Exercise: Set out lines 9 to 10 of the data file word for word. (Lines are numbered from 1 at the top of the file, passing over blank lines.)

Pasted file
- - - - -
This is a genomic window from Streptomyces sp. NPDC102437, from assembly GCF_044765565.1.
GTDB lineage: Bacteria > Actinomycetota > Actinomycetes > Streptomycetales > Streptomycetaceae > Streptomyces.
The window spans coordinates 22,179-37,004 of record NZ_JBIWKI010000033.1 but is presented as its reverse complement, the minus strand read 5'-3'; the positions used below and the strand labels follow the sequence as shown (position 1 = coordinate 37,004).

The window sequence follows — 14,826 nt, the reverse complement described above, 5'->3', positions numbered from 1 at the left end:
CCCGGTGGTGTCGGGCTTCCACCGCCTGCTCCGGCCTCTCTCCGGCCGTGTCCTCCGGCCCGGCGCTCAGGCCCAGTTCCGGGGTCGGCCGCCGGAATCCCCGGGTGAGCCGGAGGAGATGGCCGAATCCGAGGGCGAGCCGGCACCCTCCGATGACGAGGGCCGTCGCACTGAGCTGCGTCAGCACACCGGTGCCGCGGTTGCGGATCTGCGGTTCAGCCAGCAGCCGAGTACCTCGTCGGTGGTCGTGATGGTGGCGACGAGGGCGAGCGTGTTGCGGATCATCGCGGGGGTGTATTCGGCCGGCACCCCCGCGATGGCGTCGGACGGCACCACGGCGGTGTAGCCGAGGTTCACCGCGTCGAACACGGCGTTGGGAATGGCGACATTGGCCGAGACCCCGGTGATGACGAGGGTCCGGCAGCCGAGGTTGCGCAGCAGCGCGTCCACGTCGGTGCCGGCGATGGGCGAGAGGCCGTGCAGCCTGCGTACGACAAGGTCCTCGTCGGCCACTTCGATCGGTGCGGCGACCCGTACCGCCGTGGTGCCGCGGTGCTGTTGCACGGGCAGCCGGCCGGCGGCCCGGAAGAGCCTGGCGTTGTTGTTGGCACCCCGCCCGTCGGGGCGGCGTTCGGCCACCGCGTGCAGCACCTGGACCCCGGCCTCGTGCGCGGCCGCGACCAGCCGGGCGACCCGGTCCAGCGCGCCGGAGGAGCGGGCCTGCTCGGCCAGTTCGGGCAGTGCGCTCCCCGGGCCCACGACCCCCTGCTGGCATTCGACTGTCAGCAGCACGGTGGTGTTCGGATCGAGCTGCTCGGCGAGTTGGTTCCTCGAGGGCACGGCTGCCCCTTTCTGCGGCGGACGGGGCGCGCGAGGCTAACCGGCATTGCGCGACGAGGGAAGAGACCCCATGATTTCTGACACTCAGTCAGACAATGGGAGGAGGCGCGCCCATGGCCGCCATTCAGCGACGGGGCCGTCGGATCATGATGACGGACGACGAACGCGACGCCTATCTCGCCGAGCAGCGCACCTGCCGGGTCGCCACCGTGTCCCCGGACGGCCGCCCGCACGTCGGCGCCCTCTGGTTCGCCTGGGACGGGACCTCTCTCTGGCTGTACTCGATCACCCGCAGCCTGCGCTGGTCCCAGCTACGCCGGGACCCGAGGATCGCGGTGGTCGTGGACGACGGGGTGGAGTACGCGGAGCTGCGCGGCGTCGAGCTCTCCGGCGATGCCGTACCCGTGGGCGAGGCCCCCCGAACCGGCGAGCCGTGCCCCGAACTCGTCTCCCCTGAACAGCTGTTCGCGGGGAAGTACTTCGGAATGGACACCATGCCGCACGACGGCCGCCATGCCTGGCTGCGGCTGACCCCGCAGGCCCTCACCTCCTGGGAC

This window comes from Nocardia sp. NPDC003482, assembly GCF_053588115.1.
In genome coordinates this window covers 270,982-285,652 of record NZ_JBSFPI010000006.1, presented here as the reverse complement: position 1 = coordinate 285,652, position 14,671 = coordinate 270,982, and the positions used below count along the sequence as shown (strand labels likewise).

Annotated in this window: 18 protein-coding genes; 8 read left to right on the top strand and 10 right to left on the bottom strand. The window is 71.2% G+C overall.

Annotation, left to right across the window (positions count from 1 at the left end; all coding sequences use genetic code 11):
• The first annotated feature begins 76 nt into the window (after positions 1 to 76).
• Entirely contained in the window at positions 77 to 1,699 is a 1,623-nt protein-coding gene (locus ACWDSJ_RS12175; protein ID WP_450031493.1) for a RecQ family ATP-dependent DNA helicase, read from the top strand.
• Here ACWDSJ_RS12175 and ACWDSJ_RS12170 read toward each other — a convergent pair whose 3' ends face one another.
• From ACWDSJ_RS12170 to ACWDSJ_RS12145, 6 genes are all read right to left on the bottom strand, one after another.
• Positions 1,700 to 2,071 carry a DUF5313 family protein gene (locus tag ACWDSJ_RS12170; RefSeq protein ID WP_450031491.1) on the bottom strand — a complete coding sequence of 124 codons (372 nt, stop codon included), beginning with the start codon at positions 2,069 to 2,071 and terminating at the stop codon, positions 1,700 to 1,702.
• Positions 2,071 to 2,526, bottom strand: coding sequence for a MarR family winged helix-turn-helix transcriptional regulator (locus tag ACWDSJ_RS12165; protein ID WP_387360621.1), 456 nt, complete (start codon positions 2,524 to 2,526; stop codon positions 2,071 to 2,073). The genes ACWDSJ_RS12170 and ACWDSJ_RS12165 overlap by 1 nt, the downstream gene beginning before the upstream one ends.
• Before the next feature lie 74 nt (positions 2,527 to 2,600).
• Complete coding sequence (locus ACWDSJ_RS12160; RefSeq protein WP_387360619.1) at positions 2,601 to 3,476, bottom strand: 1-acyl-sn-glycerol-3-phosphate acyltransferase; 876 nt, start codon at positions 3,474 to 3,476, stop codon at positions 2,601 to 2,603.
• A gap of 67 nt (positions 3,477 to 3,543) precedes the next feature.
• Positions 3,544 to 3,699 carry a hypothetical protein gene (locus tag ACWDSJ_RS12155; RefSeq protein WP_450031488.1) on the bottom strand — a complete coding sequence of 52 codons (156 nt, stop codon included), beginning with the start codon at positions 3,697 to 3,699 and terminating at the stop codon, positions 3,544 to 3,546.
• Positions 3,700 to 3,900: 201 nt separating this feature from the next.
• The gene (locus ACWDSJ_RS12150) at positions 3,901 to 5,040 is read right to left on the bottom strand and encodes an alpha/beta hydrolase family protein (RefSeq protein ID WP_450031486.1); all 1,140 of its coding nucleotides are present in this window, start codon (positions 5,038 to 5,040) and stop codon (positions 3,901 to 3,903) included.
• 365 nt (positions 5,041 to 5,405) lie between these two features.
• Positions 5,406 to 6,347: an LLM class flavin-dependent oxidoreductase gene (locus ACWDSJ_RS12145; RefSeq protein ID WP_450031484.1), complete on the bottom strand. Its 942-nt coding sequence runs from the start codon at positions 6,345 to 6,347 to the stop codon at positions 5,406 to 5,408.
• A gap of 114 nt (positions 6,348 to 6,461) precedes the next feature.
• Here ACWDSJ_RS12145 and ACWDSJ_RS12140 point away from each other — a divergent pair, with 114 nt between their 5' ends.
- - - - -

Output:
Annotation, left to right across the window (positions count from 1 at the left end; all coding sequences use genetic code 11):
• The first annotated feature begins 76 nt into the window (after positions 1 to 76).